ATF 2022: Affordable broadband key to creating more African unicorns – Liquid
Africa needs affordable, uncapped fixed broadband to build more local unicorns and make sure it is a creator for the fourth industrial revolution (4IR) and not just a consumer.
That's the view of Nic Rudnick, group deputy executive chairperson of Liquid Intelligent Technologies, who gave the remarks during a keynote speech at Africa Tech Festival in Cape Town.
"I think if you look at Africa as a whole, and you say, how many unicorns has Africa created over the last few years? I mean, genuine tech unicorns, when someone has created software or created a capability, created a company that's worth a billion dollars or more, it's hard to think of even one," Rudnick said.
"Yet you see other countries across the world producing dozens of unicorns on an annual basis. If we want to move from consumer, to creator, to creating unicorns, I think the key obstacle we need to overcome is to be able to provide uncapped and affordable data."
He also questioned the best ways for Africans to become creators of technologies for 4IR and whether mobile devices were the best way to achieve that goal, with mobile connectivity still the predominant way that Africans access the Internet.
Enabler vs. inhibitor
"As an industry we've been very successful in connecting Africa. Almost everybody has a mobile phone, but will that mobile phone enable or inhibit the adoption of the fourth industrial revolution in Africa?" he asked.
He said that in the developed economies the majority of data consumption volumes are over fixed line services, which are more affordable.
"Fixed line accounting for more than 70% of total data consumption. In the UK, the average household now consumes 500GB a month, on average, over their fixed line. When we turn to Africa, what we see is an inverse. Less than 3% of people are accessing the Internet on fixed line.
"What does that mean? The fixed line is in most instances, faster and cheaper because it's not pay-as-you-go, it's uncapped. So, people have an ability to experiment, to use data without being concerned about usage costs, and hence, are in the position of being creators of content and capability rather than just being consumers," he said.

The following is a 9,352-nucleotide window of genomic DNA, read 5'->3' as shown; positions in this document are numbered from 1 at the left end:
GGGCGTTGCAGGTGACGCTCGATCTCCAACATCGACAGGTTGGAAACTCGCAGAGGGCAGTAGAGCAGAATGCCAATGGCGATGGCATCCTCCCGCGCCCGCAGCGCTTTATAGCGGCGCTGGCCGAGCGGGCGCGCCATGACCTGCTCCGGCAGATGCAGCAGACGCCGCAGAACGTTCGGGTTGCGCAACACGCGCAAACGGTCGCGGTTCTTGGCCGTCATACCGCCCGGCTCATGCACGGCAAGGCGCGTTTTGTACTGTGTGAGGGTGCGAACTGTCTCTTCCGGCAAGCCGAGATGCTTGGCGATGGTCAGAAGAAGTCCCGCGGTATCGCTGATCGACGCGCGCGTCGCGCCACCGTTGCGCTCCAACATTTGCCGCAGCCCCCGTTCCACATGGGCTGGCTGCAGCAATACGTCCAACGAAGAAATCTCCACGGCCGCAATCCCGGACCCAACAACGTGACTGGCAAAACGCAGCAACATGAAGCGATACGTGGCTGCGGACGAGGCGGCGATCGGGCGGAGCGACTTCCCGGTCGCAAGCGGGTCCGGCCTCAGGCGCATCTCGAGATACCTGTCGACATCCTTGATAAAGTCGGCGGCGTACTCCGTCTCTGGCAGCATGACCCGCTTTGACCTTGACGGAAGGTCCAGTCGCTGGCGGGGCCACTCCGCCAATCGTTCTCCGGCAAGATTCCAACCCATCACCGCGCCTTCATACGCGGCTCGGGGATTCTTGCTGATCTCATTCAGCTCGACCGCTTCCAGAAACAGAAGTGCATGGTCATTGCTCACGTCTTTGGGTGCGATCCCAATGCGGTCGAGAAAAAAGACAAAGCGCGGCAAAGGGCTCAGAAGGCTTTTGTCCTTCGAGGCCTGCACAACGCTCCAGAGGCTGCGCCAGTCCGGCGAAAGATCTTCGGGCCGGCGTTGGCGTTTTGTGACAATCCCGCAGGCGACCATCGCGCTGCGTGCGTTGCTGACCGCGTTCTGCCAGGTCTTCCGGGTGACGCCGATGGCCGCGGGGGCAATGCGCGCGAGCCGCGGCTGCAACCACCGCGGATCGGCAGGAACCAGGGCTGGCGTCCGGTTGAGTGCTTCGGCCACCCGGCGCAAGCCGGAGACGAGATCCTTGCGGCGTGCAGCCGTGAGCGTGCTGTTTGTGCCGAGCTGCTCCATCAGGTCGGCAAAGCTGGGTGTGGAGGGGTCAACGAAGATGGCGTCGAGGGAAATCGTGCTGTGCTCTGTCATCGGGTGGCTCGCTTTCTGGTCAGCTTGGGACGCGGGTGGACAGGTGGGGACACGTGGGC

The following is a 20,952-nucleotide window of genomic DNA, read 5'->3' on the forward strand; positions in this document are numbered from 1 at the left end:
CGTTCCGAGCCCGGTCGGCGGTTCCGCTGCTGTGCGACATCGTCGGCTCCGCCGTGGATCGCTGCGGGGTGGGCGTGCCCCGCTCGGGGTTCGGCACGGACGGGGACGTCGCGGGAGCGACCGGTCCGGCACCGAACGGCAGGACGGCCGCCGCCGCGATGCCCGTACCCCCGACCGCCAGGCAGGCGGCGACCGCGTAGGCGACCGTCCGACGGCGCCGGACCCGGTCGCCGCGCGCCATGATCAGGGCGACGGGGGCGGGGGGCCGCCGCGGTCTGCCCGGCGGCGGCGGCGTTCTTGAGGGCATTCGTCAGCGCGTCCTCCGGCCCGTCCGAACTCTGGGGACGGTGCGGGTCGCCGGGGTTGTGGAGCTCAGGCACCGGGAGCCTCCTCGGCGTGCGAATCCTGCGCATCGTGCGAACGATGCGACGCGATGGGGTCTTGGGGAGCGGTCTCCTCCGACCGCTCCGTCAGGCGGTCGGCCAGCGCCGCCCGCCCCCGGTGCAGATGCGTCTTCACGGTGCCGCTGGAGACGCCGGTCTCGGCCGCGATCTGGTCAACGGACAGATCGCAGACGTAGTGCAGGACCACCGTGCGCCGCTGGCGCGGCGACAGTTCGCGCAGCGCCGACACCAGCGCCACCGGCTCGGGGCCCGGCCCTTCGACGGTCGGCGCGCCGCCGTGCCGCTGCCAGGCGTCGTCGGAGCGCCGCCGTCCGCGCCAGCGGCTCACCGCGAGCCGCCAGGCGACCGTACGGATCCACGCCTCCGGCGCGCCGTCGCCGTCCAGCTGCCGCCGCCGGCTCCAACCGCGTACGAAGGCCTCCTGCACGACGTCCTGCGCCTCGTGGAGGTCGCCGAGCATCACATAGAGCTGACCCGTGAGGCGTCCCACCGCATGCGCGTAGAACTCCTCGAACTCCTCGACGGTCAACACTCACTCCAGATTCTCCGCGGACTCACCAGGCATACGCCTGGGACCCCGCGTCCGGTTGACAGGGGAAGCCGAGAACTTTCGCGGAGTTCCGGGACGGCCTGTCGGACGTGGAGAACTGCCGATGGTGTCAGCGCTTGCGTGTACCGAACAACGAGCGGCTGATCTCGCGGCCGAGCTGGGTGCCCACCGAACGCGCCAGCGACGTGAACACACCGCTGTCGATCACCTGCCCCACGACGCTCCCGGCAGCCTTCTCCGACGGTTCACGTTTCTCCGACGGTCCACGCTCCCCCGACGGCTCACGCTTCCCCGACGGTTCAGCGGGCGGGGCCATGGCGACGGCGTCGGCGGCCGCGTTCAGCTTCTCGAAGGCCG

He said the low fixed line penetration across the continent shows that the local industry needs to better enable the market with fast, low-cost and uncapped bandwidth to access and participate in 4IR.
"Poor mobile data affordability leads to data rationing; people simply are not using the networks in the way that perhaps we anticipate they should be doing if everybody's connected to the Internet by having a mobile phone," said Rudnick.
Rudnick said it's not enough to say that data prices have come down. It's important to measure the percentage of people's income per month that goes toward broadband access.
"To expect people to participate in the fourth industrial revolution when you're requiring them to spend 20% or more of their income in order to access data and to access the services is the problem that we as an industry need to overcome," he said.
Rudnick said that in OECD (Organisation for Economic Co-operation and Development) countries, fixed uncapped broadband costs on average about 1.5% of monthly per capita income, "which is probably a reasonable benchmark of what people should be spending in order to have fast, uncapped, affordable bandwidth" and participate in the fourth industrial revolution.
"In half of African countries, 1.5% of income gives you less than 100MB of data. In comparison spending 1.5% in the UK would get you 500GB," he said. "Only in five countries in Africa does it get you more than 1GB rather than 500GB."
He said that the price point at which Africa is spending 1.5% of their monthly income on broadband works out to US$5 or less.
"A component of that, at this point is not only reducing the price to below $5 but also connecting schools, connecting community centers and using those as instant measures to provide access."
He believes that participating in 4IR with just a mobile phone will be difficult and will lead Africa to remain a 4IR consumer.
"If we remove those limits, if we now said there was cheap, affordable bandwidth, what would people do? Obviously, the ability to create content, and to move from a mobile device to a different kind of device, which enables creation, then becomes possible. And that moves Africa from being consumers of content and services from elsewhere into being creators of our own applications," he concluded.
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*Top image is of Nic Rudnick, group deputy executive chairperson of Liquid Intelligent Technologies, talking at Africa Tech Festival in Cape Town, South Africa, in November 2022. (Source: Africa Tech Festival)
— Paula Gilbert, Editor, Connecting Africa